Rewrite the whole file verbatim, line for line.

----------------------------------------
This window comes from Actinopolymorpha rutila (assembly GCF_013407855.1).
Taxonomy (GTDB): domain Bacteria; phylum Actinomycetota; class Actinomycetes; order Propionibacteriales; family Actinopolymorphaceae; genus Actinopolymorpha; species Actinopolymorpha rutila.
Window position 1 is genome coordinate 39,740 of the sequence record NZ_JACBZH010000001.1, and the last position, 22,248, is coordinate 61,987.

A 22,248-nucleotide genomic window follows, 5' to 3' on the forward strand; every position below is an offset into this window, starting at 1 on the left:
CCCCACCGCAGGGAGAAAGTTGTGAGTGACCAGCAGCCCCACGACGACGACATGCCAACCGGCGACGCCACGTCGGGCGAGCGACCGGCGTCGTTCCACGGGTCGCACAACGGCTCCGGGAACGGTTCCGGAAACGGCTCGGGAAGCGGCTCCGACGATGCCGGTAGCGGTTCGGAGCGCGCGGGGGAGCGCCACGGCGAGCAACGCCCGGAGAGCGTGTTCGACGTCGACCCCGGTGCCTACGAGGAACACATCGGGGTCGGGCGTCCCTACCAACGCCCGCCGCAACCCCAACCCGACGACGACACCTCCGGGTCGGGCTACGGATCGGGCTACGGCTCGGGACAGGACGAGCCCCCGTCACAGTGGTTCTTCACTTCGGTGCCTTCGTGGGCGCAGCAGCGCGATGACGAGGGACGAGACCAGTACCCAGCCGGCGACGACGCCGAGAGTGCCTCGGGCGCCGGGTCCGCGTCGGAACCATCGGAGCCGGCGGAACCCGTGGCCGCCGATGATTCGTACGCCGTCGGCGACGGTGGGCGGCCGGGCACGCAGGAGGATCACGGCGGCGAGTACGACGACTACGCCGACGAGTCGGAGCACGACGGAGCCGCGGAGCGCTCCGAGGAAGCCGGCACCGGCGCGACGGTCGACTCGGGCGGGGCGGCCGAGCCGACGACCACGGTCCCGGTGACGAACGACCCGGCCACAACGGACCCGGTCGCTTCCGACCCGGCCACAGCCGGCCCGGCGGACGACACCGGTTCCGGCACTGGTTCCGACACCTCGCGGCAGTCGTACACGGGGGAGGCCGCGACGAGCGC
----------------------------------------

This window comes from Actinopolymorpha rutila (assembly GCF_013407855.1).
Taxonomy (GTDB): domain Bacteria; phylum Actinomycetota; class Actinomycetes; order Propionibacteriales; family Actinopolymorphaceae; genus Actinopolymorpha; species Actinopolymorpha rutila.
Window position 1 is genome coordinate 39,740 of the sequence record NZ_JACBZH010000001.1, and the last position, 22,248, is coordinate 61,987.

A 22,248-nucleotide genomic window follows, 5' to 3' on the forward strand; every position below is an offset into this window, starting at 1 on the left:
CCCCACCGCAGGGAGAAAGTTGTGAGTGACCAGCAGCCCCACGACGACGACATGCCAACCGGCGACGCCACGTCGGGCGAGCGACCGGCGTCGTTCCACGGGTCGCACAACGGCTCCGGGAACGGTTCCGGAAACGGCTCGGGAAGCGGCTCCGACGATGCCGGTAGCGGTTCGGAGCGCGCGGGGGAGCGCCACGGCGAGCAACGCCCGGAGAGCGTGTTCGACGTCGACCCCGGTGCCTACGAGGAACACATCGGGGTCGGGCGTCCCTACCAACGCCCGCCGCAACCCCAACCCGACGACGACACCTCCGGGTCGGGCTACGGATCGGGCTACGGCTCGGGACAGGACGAGCCCCCGTCACAGTGGTTCTTCACTTCGGTGCCTTCGTGGGCGCAGCAGCGCGATGACGAGGGACGAGACCAGTACCCAGCCGGCGACGACGCCGAGAGTGCCTCGGGCGCCGGGTCCGCGTCGGAACCATCGGAGCCGGCGGAACCCGTGGCCGCCGATGATTCGTACGCCGTCGGCGACGGTGGGCGGCCGGGCACGCAGGAGGATCACGGCGGCGAGTACGACGACTACGCCGACGAGTCGGAGCACGACGGAGCCGCGGAGCGCTCCGAGGAAGCCGGCACCGGCGCGACGGTCGACTCGGGCGGGGCGGCCGAGCCGACGACCACGGTCCCGGTGACGAACGACCCGGCCACAACGGACCCGGTCGCTTCCGACCCGGCCACAGCCGGCCCGGCGGACGACACCGGTTCCGGCACTGGTTCCGACACCTCGCGGCAGTCGTACACGGGGGAGGCCGCGACGAGCGC